Tomatoes are turning brown on the bottoms. Even the green ones are. Plants look like they are drying out also, even with hand watering almost ever day.
Lane County Oregon tomato blossom end rot
Blossom End Rot.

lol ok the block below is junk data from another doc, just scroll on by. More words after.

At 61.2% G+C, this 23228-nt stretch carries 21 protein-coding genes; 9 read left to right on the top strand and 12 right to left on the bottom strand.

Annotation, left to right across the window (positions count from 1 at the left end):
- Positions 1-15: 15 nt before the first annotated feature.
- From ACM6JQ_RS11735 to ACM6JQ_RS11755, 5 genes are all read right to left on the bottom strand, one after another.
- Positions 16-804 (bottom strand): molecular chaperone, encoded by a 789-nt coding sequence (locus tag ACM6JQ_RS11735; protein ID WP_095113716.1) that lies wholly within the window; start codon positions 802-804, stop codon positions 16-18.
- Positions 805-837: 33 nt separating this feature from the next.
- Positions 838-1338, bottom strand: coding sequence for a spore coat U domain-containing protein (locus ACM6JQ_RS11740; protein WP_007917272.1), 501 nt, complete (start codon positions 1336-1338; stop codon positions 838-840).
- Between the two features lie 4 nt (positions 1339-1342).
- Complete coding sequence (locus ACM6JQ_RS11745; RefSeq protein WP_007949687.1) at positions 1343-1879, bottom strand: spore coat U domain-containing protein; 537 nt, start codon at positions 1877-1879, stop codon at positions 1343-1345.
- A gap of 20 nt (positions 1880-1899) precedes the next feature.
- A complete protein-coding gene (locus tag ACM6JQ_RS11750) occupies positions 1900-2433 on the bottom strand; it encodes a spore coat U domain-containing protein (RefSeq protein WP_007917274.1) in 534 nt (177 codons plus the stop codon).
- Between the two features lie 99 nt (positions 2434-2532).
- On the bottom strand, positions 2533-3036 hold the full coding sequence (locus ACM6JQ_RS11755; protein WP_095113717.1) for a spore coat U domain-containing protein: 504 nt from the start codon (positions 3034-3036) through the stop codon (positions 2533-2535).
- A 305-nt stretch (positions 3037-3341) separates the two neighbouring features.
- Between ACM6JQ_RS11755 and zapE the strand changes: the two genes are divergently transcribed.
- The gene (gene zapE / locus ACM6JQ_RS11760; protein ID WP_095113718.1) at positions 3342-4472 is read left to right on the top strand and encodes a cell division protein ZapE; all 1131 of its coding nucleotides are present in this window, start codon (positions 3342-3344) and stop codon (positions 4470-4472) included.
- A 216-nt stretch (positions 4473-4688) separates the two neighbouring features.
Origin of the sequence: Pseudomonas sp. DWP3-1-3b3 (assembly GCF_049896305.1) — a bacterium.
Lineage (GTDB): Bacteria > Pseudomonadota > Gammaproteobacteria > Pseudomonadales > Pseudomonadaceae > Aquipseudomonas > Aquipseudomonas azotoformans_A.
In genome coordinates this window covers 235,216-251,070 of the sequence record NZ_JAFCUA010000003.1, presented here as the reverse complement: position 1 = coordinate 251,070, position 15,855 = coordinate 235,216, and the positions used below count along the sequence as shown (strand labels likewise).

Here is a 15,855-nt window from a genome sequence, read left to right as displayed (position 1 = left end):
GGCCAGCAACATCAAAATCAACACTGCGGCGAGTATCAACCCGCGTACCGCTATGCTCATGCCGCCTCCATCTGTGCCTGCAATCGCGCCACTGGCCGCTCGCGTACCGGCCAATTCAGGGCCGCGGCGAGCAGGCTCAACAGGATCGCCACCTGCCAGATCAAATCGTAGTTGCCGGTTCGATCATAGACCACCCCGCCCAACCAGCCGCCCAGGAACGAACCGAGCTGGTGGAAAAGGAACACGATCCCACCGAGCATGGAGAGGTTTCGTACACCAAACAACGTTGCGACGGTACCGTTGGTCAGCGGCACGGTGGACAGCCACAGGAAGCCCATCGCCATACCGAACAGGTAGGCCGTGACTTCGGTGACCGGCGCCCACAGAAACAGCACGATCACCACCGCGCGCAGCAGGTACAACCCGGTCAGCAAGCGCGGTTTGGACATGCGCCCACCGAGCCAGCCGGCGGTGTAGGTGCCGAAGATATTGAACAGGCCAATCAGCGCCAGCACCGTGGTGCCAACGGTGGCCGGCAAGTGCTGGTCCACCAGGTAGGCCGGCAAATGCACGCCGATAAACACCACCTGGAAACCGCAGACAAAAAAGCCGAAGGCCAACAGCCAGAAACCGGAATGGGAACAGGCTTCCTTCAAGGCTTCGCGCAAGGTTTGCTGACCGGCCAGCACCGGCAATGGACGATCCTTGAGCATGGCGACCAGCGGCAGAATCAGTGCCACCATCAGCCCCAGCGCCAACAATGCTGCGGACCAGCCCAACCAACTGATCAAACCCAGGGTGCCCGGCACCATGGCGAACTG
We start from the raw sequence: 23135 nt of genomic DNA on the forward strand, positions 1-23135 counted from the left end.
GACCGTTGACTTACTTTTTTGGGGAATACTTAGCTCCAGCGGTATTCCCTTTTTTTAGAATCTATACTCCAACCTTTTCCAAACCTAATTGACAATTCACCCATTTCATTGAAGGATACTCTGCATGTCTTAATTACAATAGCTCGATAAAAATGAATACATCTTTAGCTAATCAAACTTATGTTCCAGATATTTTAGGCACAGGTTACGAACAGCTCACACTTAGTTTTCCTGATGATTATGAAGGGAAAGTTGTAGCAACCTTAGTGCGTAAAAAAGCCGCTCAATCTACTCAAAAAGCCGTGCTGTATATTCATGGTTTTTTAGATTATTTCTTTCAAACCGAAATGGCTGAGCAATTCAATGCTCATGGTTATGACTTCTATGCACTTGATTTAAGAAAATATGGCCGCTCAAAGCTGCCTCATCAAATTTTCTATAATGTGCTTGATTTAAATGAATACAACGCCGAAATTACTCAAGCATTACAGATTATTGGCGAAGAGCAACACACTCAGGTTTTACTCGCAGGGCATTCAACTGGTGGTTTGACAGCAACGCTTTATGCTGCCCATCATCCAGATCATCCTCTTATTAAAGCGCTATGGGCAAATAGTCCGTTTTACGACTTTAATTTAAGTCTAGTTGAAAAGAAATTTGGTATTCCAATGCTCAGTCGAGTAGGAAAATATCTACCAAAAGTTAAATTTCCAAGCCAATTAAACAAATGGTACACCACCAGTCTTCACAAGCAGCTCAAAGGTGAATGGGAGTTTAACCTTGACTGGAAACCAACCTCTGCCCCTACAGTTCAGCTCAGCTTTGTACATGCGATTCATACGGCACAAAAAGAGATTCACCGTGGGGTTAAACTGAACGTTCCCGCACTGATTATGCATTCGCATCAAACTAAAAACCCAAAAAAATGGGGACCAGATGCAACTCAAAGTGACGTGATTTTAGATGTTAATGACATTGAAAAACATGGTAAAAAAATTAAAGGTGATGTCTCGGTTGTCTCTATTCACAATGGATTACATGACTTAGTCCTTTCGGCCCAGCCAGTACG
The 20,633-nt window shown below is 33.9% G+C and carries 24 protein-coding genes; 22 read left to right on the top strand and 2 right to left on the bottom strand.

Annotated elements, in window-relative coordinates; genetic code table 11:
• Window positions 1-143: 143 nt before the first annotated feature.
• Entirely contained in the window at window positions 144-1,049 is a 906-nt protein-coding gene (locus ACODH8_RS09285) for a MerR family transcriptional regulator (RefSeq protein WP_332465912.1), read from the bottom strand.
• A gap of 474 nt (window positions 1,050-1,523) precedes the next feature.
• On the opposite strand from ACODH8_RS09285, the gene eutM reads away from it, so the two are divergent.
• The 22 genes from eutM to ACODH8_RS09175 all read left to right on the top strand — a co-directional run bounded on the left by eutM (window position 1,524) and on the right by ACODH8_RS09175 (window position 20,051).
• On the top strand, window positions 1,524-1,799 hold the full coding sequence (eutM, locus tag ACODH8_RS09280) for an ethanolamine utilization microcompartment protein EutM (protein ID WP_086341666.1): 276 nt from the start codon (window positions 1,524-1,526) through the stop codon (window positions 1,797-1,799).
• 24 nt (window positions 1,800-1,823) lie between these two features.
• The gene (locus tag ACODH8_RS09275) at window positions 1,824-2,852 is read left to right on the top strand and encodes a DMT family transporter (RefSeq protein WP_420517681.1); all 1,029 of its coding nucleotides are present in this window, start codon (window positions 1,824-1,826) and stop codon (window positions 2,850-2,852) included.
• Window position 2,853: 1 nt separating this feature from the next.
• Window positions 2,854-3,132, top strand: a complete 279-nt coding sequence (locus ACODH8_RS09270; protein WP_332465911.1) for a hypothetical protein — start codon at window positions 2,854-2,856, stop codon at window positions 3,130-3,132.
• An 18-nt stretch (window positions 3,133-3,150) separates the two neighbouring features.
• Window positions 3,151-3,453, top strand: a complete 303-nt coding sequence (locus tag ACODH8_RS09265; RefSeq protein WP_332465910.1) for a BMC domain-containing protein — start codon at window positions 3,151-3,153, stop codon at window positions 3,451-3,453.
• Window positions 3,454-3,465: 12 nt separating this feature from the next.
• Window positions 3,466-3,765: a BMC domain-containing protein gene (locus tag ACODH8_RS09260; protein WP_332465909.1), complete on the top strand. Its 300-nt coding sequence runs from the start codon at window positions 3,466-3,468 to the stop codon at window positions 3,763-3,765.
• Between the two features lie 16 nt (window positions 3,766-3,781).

Cause A localized calcium deficiency due to any soil or growing condition that affects calcium uptake. This physiological problem is common, especially in home gardens. Blossom-end rot often occurs when soil moisture fluctuates. If too little calcium is in the soil or if the soil is high in salts, calcium uptake will be impeded, especially under periods of sudden drought stress. Excessive nitrogen applications, especially in the ammonium form, can increase a plant's demand for calcium. Once calcium is used in the plant, it becomes immobilized and cannot be translocated from older tissues to younger, growing tissues, which need calcium.